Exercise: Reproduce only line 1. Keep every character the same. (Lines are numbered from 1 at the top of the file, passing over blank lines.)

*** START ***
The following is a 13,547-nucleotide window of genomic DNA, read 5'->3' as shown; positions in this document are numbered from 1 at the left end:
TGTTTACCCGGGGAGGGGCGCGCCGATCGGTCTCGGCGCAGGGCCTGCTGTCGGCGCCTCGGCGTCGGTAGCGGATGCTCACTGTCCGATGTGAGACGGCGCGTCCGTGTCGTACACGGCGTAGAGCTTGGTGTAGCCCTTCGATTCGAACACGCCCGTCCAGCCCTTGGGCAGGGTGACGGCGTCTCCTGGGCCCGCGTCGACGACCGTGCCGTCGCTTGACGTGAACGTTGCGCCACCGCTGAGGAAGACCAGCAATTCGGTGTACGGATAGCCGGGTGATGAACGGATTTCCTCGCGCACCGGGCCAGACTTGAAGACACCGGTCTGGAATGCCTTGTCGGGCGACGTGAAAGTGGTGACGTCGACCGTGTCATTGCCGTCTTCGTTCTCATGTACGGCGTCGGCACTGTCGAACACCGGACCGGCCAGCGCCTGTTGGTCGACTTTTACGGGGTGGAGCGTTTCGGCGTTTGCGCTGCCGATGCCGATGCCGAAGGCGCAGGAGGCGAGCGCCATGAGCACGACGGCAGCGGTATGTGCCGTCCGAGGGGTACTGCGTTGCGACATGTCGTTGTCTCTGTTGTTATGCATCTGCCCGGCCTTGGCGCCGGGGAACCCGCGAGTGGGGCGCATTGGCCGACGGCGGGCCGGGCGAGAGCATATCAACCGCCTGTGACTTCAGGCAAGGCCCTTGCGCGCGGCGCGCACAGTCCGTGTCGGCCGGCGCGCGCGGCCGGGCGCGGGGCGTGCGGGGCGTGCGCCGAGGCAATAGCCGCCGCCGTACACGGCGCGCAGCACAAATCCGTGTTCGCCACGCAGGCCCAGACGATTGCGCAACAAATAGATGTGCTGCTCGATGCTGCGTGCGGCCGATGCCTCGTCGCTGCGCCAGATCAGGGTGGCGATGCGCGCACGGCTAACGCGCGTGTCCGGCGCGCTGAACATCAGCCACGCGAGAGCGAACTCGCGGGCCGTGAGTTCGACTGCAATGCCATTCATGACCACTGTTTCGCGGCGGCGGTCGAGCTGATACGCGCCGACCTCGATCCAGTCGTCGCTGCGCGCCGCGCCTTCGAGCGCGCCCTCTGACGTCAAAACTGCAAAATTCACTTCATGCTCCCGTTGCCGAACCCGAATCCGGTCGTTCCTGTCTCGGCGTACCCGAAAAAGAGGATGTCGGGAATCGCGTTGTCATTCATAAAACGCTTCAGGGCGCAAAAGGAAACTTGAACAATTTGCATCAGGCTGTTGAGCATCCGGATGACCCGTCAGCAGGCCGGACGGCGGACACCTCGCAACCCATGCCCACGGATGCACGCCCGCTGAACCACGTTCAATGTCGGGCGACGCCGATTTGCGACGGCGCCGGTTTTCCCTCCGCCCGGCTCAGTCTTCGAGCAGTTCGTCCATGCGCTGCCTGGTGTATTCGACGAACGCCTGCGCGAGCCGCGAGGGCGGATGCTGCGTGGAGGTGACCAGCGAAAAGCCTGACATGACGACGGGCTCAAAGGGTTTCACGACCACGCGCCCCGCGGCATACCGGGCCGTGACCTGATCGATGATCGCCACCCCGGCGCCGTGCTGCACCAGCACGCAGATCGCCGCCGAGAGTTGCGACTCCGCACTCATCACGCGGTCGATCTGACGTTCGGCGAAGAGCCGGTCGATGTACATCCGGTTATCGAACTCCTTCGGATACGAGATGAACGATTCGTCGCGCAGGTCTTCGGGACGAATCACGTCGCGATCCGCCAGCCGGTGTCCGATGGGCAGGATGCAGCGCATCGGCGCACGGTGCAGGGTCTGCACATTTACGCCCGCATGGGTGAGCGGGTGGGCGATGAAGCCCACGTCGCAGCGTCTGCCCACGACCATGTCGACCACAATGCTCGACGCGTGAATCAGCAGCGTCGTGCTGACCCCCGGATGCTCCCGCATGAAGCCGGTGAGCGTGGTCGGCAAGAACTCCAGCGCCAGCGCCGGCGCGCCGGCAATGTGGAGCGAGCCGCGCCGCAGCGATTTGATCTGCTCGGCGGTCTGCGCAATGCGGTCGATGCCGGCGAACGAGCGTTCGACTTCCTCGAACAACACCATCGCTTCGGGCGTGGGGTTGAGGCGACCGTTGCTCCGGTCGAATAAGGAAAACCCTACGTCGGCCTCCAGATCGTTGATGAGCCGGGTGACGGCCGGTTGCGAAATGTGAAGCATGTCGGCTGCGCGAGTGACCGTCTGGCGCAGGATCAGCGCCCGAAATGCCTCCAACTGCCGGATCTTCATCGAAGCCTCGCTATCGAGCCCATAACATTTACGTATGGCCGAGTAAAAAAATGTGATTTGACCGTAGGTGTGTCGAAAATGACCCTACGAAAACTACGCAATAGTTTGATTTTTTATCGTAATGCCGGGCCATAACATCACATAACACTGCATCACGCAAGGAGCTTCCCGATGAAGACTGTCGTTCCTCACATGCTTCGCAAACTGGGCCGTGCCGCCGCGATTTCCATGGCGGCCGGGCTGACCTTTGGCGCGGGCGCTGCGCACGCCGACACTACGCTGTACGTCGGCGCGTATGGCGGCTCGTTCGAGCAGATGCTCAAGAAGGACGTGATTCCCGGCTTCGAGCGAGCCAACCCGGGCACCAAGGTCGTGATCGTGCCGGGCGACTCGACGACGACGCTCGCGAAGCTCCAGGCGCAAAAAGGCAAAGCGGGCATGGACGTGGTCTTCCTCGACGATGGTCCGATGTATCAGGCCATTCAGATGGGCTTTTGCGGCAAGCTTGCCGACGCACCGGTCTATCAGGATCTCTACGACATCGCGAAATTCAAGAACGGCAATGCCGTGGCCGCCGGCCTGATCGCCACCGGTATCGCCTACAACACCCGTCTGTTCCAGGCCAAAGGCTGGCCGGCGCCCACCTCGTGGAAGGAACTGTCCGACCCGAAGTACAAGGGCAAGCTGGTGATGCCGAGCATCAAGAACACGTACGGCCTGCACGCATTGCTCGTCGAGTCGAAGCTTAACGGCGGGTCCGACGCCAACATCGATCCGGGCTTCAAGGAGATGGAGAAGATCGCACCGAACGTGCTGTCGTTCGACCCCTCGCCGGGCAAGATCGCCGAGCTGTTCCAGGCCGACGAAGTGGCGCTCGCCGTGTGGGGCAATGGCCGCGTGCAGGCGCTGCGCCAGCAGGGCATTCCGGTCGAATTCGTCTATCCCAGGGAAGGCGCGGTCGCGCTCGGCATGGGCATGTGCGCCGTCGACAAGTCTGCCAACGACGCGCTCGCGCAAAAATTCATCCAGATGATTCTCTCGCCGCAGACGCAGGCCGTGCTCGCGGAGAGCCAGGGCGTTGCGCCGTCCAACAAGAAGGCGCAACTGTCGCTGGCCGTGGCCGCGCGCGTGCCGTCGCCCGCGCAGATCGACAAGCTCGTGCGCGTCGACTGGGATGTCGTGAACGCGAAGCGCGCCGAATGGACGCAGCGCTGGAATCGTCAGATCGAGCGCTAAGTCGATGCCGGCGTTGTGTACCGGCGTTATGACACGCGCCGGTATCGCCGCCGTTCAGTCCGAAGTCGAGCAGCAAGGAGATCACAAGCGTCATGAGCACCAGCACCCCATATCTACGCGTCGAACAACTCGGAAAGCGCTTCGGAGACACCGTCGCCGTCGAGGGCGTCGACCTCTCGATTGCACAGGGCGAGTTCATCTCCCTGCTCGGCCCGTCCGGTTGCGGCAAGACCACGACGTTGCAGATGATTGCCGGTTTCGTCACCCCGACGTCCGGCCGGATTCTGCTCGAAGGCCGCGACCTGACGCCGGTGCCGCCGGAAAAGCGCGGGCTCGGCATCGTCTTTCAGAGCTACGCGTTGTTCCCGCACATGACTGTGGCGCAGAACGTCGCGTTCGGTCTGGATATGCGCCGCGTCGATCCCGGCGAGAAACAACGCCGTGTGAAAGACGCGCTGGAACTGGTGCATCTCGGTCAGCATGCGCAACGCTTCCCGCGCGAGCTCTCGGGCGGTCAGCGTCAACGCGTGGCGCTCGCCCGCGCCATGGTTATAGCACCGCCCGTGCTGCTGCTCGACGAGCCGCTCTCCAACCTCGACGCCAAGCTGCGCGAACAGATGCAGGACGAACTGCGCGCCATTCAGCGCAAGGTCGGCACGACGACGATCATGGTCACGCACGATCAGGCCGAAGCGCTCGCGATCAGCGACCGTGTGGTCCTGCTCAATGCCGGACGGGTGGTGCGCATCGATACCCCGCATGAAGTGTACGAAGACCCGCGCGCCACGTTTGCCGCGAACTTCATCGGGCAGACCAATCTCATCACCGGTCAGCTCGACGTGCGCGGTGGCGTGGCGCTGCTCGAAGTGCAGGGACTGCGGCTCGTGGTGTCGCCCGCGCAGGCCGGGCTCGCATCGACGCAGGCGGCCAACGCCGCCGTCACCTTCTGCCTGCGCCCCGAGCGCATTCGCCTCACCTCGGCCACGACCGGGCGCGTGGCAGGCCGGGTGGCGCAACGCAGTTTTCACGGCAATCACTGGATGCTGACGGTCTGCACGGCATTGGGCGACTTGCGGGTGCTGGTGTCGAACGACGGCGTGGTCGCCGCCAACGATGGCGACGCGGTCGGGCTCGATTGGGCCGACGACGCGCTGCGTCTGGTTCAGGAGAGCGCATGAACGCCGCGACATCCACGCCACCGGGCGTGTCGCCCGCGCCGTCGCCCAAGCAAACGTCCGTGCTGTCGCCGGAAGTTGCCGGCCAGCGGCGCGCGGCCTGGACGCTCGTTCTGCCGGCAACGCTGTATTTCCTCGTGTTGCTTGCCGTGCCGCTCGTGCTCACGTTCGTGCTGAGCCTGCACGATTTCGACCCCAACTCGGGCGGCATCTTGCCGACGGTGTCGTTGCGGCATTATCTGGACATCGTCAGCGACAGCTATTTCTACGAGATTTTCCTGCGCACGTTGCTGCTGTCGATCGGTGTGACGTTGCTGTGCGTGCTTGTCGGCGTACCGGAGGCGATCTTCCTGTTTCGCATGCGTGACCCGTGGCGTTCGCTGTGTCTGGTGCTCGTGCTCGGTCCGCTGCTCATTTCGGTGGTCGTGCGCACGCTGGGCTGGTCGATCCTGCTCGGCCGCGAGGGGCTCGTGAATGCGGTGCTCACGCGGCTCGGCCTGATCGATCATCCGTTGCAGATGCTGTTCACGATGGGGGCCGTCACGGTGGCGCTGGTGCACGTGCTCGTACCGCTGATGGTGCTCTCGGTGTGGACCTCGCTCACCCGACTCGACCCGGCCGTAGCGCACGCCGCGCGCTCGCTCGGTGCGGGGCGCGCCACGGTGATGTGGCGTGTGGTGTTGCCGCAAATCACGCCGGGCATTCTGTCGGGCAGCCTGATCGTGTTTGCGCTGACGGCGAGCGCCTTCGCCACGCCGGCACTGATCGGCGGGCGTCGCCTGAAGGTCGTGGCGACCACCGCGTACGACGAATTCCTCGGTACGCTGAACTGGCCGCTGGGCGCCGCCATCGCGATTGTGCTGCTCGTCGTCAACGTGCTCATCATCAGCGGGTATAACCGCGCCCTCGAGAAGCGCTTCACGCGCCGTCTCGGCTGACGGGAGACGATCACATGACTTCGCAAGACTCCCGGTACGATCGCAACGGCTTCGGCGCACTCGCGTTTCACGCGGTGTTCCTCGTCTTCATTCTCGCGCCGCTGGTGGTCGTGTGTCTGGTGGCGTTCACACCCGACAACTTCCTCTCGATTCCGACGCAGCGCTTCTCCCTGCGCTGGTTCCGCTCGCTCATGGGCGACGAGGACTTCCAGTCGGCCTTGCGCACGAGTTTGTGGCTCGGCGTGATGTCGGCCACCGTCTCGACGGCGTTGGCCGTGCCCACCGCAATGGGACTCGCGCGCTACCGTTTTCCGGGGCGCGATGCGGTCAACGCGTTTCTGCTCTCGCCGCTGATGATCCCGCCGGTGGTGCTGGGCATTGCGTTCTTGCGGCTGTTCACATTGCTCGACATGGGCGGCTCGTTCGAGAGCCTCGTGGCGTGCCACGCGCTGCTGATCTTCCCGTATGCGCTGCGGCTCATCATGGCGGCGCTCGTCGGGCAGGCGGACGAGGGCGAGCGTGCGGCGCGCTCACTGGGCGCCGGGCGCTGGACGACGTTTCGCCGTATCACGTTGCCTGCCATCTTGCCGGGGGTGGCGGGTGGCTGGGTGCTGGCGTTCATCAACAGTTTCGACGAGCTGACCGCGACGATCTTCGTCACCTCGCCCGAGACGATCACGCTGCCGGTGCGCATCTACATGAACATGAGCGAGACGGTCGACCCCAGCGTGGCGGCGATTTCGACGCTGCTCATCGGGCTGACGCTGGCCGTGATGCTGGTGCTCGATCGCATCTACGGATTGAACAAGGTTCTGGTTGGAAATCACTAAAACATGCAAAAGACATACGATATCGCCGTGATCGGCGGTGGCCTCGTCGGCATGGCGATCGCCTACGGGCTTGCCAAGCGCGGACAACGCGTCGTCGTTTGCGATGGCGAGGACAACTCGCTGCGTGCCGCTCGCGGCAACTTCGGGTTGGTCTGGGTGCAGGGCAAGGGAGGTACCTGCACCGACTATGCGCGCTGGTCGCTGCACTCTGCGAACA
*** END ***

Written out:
The following is a 13,547-nucleotide window of genomic DNA, read 5'->3' as shown; positions in this document are numbered from 1 at the left end: